PTH exerts different effects on bone in vivo depending on the method of treatment. Continuous administration results in a net increase in bone resorption. In contrast, when given intermittently (ie, daily injections), PTH induces a net increase in bone formation. However, the mechanisms underlying the paradoxical effects of PTH remain unknown. Most studies of the molecular and cellular mechanisms of the effects of PTH on bone have focused on osteoblast lineage cells. It remains unclear whether the main effects are due to its ability to activate osteoblast precursor cells or quiescent osteoblastic cells. It also may inhibit apoptosis in mature osteoblasts, which might prolong the anabolic effects of PTH.12–19, 30 However, to fully appreciate the responses of bone to PTH, it is also necessary to understand how PTH administration affects other type of cells in the bone microenvironment that are implicated in bone turnover. Osteoclasts are another potential target of PTH action because the physiologic activities of osteoblasts and osteoclasts are tightly coupled.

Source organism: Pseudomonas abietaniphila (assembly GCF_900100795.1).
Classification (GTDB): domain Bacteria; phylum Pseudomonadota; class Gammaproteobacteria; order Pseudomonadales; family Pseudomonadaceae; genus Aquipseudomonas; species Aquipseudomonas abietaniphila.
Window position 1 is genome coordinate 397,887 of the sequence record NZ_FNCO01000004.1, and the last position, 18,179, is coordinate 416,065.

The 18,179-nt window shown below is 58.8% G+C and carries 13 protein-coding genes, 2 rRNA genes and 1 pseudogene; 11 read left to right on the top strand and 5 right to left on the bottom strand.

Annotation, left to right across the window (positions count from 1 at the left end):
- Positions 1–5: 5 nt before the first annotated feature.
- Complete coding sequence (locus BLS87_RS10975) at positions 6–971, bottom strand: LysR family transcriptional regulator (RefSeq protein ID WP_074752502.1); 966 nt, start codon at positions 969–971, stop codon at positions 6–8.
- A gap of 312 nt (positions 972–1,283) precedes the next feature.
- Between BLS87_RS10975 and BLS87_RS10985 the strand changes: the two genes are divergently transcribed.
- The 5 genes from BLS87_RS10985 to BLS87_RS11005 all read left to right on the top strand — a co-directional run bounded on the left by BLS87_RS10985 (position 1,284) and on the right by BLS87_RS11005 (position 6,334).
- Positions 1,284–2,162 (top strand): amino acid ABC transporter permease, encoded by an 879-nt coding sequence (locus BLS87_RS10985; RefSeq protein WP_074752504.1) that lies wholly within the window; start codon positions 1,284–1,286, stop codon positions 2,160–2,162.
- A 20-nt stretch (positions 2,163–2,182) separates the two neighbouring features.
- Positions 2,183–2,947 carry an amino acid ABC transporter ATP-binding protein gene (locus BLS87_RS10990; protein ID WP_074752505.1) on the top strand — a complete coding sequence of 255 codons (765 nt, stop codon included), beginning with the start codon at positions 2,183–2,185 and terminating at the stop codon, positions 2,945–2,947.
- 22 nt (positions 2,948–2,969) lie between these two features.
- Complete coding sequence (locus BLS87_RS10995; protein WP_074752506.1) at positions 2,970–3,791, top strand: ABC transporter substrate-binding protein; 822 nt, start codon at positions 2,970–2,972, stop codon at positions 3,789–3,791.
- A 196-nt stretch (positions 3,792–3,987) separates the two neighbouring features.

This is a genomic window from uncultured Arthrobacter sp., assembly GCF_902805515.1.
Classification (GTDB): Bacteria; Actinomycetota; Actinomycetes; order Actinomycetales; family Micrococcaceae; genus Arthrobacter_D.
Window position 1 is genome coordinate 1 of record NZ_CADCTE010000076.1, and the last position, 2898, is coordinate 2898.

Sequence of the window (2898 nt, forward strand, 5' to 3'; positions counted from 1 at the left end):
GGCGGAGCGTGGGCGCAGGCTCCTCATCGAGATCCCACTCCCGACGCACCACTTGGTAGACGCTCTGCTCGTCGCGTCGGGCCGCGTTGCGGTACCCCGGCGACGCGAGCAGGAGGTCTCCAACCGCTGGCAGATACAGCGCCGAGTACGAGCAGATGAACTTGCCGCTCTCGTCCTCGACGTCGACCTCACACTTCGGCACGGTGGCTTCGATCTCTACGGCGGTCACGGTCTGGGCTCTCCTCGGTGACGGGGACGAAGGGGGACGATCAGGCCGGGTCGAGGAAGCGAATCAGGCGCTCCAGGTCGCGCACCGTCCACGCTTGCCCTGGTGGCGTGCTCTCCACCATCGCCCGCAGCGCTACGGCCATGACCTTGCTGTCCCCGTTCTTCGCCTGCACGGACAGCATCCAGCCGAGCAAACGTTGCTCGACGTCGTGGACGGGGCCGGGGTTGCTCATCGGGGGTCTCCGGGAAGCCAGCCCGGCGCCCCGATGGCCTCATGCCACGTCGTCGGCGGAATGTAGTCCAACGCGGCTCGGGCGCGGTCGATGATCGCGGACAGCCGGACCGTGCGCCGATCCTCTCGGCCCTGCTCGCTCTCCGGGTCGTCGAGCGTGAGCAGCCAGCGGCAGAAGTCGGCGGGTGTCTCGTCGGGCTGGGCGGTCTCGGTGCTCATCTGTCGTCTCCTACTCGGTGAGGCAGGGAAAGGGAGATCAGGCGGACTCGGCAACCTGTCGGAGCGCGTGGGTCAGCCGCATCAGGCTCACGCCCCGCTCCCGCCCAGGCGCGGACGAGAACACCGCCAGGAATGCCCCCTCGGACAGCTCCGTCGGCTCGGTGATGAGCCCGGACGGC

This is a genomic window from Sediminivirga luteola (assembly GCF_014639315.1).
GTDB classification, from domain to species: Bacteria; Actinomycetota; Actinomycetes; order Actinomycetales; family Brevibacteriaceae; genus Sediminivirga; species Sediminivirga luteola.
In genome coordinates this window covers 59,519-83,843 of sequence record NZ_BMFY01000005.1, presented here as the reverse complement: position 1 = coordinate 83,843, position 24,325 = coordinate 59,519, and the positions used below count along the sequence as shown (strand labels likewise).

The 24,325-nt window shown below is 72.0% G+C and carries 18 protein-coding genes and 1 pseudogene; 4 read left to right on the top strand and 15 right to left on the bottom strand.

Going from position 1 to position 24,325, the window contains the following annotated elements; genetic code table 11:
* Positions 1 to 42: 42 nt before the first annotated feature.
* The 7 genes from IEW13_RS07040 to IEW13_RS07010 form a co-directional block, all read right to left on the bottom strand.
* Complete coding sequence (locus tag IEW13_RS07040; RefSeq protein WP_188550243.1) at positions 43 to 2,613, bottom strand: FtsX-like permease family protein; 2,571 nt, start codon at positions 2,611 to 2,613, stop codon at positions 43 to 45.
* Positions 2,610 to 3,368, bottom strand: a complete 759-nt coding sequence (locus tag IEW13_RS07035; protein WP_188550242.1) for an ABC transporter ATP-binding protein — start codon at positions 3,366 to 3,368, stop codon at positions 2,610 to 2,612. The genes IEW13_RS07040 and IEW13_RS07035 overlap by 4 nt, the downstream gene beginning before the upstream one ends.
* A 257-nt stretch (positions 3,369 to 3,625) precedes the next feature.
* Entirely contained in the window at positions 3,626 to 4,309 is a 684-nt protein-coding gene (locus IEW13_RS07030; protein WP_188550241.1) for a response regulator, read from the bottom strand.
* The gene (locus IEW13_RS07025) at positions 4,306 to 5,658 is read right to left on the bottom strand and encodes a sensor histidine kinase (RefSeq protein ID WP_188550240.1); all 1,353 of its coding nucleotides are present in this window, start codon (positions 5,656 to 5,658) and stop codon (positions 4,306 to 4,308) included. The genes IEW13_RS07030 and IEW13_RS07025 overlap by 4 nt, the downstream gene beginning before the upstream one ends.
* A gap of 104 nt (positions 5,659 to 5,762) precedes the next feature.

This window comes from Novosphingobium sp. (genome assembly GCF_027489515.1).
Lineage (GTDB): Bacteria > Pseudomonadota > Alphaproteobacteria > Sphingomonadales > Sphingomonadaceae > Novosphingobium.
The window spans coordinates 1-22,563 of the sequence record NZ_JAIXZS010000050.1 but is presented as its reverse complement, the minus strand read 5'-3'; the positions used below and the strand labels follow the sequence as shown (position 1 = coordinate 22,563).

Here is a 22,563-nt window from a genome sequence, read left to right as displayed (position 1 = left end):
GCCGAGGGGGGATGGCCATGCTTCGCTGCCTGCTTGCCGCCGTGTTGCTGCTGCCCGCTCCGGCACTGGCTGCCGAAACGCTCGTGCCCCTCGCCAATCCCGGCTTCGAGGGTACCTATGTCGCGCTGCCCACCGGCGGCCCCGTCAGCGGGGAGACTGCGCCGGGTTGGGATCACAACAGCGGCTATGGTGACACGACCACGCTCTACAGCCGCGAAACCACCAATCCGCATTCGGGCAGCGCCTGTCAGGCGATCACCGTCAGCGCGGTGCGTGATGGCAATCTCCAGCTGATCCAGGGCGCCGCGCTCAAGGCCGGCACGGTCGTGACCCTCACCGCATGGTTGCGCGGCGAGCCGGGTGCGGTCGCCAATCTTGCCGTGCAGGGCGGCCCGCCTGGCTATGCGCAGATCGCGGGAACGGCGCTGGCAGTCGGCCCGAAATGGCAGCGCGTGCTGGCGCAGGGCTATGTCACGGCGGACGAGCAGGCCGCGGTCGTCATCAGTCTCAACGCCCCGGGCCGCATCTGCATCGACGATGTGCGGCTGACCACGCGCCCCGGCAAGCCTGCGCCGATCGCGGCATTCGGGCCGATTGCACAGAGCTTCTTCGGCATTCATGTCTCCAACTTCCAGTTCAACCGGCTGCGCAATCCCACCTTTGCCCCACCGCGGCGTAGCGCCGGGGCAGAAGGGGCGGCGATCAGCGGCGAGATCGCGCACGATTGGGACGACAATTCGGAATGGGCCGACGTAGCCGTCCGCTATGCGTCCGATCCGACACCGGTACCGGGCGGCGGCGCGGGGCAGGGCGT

To date, no studies have reported the effects of PTH treatment on specific osteoclast progenitor populations. Here we demonstrate that daily administration of PTH to mice significantly increased the percentages of specific populations of osteoclast progenitors compared with vehicle-treated mice. It appears that these effects are a transient response to PTH because the number of osteoclasts progenitors was increased at 7 days of treatment but not at 14 days. Moreover, we think that this effect might be more specific for less mature populations of osteoclast precursors because we observed an increase only in the percentages of populations IV and V. From previous studies it is known that PTH induces a transient increase in the expression of RANKL on the surfaces of osteoblasts when administered on a daily basis.22, 23 These effects on osteoblasts may help to explain the increase that we observed in osteoclast precursor cells after 7 days of treatment (the acute response) and the return to normal levels on day 14. In addition, our in vitro osteoclastogenesis results found that the number of multinuclear TRACP+ osteoclasts in cultures of cells from PTH-treated mice was increased significantly after 7 days of treatment but not after 14 days. These in vitro results correlate with our studies in vivo demonstrating that daily PTH administration increased the percentages of less mature OCP populations on day 7 but not on day 14. Our previous work demonstrated that these less mature cells are more efficient at forming osteoclasts in vitro.24